Monday, September 21, 2009

We don't use a term "must" in US?

I read an article about American social life and I have found a very interesting facts about the United States; that people do not use a term "must" frequently in their social life even though the term "must" is one of the most basic vacabularies that English learners face.

When American people advice their friends or the others they know, they do not use the term must or have to be. It is something that is cultural thing in United States, even though they advice to their friends about something, they do not force the others to do something because they believe the choice is the oppenent's freedom.

It is a very interesting article at least for me, because in South Korea, most of people advice to the others using the term "must" even though the people are not aware of the opponents if they are doing something wrong. American way to advice to the others might seem to be very kind, but I realised it that the advisor isn't 100% thinking for the opponent.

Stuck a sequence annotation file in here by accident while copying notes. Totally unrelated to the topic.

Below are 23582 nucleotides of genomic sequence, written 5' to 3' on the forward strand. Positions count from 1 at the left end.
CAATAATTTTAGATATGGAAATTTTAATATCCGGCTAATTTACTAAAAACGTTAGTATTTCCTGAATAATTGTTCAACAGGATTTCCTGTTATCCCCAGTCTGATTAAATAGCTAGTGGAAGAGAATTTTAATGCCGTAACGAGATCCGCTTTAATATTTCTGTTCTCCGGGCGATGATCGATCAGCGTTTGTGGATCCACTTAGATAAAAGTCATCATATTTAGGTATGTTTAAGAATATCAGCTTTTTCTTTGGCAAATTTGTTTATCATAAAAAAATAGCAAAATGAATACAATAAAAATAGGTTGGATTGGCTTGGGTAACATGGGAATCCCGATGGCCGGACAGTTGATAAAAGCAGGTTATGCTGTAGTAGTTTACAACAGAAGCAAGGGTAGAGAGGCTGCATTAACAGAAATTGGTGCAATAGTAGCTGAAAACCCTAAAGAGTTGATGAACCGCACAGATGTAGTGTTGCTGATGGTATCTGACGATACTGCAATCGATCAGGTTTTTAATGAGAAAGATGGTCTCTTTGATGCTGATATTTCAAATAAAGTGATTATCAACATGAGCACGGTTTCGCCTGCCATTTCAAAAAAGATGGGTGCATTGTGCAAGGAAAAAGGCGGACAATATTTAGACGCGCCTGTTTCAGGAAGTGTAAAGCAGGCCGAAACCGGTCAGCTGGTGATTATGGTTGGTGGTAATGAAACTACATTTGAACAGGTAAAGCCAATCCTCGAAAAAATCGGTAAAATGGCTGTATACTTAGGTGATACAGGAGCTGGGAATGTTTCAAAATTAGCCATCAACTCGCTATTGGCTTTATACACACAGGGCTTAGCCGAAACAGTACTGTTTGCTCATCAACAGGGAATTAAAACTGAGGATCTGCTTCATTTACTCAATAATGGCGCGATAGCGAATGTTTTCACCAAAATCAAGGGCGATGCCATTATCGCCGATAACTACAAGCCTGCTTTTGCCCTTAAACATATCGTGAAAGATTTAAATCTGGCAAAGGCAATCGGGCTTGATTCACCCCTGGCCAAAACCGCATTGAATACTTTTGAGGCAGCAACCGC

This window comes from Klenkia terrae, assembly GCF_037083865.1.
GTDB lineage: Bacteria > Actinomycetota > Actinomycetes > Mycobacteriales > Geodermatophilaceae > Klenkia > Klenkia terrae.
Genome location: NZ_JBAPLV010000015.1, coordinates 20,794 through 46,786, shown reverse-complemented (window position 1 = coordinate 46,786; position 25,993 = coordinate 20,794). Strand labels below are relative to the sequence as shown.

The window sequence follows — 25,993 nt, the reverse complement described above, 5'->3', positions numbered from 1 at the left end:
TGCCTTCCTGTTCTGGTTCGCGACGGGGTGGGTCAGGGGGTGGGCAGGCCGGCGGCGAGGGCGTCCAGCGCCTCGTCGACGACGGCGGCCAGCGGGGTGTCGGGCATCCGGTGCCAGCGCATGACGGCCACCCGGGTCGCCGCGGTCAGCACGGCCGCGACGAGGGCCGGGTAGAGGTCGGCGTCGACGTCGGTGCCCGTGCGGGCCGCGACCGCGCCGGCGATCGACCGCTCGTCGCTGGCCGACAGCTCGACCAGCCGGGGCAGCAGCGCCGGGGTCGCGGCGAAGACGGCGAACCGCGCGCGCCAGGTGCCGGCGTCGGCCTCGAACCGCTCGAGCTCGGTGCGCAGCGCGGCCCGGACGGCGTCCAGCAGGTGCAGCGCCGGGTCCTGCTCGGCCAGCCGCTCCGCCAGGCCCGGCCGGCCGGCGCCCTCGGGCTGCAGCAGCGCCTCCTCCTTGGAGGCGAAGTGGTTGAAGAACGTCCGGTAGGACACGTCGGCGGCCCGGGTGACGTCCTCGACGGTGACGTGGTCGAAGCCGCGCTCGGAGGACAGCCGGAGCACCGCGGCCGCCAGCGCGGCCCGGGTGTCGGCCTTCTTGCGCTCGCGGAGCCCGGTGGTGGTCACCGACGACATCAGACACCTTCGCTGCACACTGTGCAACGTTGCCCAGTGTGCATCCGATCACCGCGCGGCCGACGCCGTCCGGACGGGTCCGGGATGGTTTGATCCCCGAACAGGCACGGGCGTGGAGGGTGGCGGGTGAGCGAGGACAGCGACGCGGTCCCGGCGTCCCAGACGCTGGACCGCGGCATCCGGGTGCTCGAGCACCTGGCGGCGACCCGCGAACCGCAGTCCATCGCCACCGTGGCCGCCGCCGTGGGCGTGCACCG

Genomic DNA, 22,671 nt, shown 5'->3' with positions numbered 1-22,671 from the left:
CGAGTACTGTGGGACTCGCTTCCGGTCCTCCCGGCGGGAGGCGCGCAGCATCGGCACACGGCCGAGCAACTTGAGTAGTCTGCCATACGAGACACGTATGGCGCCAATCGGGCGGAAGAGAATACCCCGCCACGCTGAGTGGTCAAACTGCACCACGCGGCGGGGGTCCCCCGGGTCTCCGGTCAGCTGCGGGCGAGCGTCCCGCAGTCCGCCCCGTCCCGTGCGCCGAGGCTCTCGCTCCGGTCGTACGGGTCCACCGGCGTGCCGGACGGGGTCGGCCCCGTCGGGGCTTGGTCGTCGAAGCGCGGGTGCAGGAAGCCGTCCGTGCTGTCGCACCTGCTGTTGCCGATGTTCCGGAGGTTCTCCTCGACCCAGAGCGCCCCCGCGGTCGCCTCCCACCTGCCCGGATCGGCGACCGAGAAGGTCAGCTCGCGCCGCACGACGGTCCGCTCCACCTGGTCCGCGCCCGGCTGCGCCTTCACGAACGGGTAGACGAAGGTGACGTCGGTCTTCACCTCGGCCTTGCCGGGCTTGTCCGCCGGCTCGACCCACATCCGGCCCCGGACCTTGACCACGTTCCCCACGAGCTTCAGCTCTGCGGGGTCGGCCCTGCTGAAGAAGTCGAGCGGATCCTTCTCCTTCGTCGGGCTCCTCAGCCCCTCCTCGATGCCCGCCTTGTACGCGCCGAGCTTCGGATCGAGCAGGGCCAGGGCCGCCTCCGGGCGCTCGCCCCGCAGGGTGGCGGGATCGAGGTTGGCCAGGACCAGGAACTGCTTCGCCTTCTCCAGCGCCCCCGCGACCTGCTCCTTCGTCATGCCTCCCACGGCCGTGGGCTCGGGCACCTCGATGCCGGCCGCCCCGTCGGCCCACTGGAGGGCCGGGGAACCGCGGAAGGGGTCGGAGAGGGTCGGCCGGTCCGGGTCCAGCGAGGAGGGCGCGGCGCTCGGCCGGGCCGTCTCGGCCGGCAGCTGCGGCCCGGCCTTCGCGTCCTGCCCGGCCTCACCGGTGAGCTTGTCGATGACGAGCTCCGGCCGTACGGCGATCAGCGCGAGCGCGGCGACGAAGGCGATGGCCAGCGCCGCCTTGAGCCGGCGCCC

http://v.daum.net/link/4240871

3 comments:

marcio said...

this is interesting indeed...

Alisha Stafford Feitosa said...

Yes; I hadn't really thought about this, but the word "must" sounds very strong and demanding. If someone tells you that you must do something, it sounds like he's giving you an order or only allowing you one option (as if his way is the only way possible and to do things differently would only lead to trouble).

Where did you read this article?

SeungYup Han said...

Mrs. Feitosa// I was just web surfing and I saw this article in my own language. I thought it was interesting so I wanted to share, consequently I translated into English =P